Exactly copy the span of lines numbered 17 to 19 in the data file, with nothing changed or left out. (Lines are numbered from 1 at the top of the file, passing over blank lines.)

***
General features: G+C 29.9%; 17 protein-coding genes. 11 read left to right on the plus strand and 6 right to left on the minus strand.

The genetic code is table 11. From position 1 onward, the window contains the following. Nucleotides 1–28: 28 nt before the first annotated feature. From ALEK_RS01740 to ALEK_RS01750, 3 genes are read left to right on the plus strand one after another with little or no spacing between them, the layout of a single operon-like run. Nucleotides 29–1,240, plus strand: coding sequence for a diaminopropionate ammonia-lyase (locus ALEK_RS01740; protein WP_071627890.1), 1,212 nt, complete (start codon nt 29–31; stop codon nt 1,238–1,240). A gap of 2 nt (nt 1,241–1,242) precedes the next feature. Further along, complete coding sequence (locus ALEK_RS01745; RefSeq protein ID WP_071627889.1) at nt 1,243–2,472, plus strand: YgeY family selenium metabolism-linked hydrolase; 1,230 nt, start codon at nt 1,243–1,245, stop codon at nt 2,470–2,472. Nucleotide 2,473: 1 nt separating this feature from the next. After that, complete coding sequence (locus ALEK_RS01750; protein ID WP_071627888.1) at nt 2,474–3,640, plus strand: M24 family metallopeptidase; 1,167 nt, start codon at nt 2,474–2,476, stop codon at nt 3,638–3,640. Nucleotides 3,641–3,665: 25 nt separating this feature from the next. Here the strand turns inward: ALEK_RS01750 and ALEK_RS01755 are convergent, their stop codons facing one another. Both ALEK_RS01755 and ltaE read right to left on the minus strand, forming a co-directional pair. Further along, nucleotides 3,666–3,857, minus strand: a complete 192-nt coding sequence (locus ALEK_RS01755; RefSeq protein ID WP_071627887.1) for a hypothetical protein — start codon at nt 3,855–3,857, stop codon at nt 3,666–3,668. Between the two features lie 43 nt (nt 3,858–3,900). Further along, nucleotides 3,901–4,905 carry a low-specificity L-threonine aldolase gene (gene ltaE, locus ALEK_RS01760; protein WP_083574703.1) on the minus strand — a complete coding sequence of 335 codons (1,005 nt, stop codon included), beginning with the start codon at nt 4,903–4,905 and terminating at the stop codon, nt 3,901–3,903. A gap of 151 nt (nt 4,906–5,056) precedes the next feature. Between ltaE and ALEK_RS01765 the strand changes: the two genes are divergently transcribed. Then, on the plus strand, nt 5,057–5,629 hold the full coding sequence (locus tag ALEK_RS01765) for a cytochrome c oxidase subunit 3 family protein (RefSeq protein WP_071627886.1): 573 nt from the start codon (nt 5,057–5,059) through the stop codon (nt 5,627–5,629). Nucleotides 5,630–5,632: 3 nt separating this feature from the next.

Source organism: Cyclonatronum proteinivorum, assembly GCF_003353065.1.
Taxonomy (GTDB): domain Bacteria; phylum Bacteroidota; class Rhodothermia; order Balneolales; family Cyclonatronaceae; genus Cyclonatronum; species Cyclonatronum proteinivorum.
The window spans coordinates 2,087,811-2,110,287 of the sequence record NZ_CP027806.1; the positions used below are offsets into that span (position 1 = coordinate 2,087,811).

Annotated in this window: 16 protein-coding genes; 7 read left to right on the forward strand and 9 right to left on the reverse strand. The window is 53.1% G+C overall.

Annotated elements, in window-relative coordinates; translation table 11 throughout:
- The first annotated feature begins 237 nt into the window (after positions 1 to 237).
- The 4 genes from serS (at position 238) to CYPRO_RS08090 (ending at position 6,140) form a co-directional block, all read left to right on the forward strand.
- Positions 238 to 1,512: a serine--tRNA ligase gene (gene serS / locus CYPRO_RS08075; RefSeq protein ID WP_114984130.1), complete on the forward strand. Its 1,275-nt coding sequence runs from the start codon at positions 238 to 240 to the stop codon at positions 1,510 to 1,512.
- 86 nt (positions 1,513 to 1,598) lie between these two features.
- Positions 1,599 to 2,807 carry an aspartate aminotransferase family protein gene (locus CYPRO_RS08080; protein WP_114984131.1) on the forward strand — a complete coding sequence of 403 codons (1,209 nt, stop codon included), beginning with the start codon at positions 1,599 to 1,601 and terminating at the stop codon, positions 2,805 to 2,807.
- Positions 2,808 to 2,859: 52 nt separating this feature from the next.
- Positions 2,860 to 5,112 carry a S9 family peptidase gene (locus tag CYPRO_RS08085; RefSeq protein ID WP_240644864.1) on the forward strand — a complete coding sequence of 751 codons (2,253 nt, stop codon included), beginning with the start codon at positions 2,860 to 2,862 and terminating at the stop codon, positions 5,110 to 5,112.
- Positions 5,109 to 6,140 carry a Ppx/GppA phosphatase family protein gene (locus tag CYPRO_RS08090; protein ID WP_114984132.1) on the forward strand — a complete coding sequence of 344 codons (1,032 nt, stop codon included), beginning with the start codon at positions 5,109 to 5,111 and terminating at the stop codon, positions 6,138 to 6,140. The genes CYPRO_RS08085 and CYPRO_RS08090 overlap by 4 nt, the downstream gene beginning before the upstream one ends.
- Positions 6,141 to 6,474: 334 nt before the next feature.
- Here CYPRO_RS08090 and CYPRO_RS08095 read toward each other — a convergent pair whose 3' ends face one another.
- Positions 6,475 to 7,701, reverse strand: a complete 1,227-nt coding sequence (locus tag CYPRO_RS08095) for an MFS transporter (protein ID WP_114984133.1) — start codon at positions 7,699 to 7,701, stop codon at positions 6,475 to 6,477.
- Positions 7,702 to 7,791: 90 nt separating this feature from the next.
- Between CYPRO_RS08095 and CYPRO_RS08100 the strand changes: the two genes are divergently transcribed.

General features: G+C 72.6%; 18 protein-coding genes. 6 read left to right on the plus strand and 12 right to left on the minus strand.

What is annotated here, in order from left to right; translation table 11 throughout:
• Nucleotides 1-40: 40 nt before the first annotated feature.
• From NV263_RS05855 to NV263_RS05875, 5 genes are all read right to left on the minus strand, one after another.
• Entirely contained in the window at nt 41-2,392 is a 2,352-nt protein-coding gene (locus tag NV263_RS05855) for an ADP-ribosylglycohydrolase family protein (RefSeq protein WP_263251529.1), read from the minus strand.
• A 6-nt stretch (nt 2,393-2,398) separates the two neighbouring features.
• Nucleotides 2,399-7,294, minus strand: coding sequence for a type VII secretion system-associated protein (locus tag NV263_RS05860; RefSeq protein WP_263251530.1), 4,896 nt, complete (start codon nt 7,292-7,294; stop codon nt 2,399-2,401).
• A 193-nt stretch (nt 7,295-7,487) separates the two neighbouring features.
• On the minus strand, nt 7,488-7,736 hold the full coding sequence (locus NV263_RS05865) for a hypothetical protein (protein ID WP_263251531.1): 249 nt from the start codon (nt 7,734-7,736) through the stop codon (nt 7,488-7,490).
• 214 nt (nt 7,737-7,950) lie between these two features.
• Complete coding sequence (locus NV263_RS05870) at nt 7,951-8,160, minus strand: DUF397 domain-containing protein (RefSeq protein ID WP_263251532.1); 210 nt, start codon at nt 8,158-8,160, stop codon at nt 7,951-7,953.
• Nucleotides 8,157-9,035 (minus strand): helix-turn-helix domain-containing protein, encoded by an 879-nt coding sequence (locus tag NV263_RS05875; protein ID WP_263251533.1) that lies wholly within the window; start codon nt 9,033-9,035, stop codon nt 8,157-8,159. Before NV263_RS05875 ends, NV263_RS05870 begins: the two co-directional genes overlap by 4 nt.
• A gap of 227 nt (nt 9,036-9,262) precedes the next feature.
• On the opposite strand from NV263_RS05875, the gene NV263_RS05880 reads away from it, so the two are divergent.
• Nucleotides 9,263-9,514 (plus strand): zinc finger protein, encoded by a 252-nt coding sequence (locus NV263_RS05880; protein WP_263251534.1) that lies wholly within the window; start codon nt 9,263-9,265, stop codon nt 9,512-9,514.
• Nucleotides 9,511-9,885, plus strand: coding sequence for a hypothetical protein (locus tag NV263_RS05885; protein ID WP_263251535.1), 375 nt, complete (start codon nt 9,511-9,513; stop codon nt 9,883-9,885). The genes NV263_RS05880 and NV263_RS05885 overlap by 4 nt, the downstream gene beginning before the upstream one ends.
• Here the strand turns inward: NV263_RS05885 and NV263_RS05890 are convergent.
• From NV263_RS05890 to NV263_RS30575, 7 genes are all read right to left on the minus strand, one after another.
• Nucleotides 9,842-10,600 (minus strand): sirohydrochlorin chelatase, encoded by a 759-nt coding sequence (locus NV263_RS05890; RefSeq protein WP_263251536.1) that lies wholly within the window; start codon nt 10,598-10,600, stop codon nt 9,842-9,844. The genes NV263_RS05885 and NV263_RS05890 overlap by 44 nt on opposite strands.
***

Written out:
- Here CYPRO_RS08090 and CYPRO_RS08095 read toward each other — a convergent pair whose 3' ends face one another.
- Positions 6,475 to 7,701, reverse strand: a complete 1,227-nt coding sequence (locus tag CYPRO_RS08095) for an MFS transporter (protein ID WP_114984133.1) — start codon at positions 7,699 to 7,701, stop codon at positions 6,475 to 6,477.
- Positions 7,702 to 7,791: 90 nt separating this feature from the next.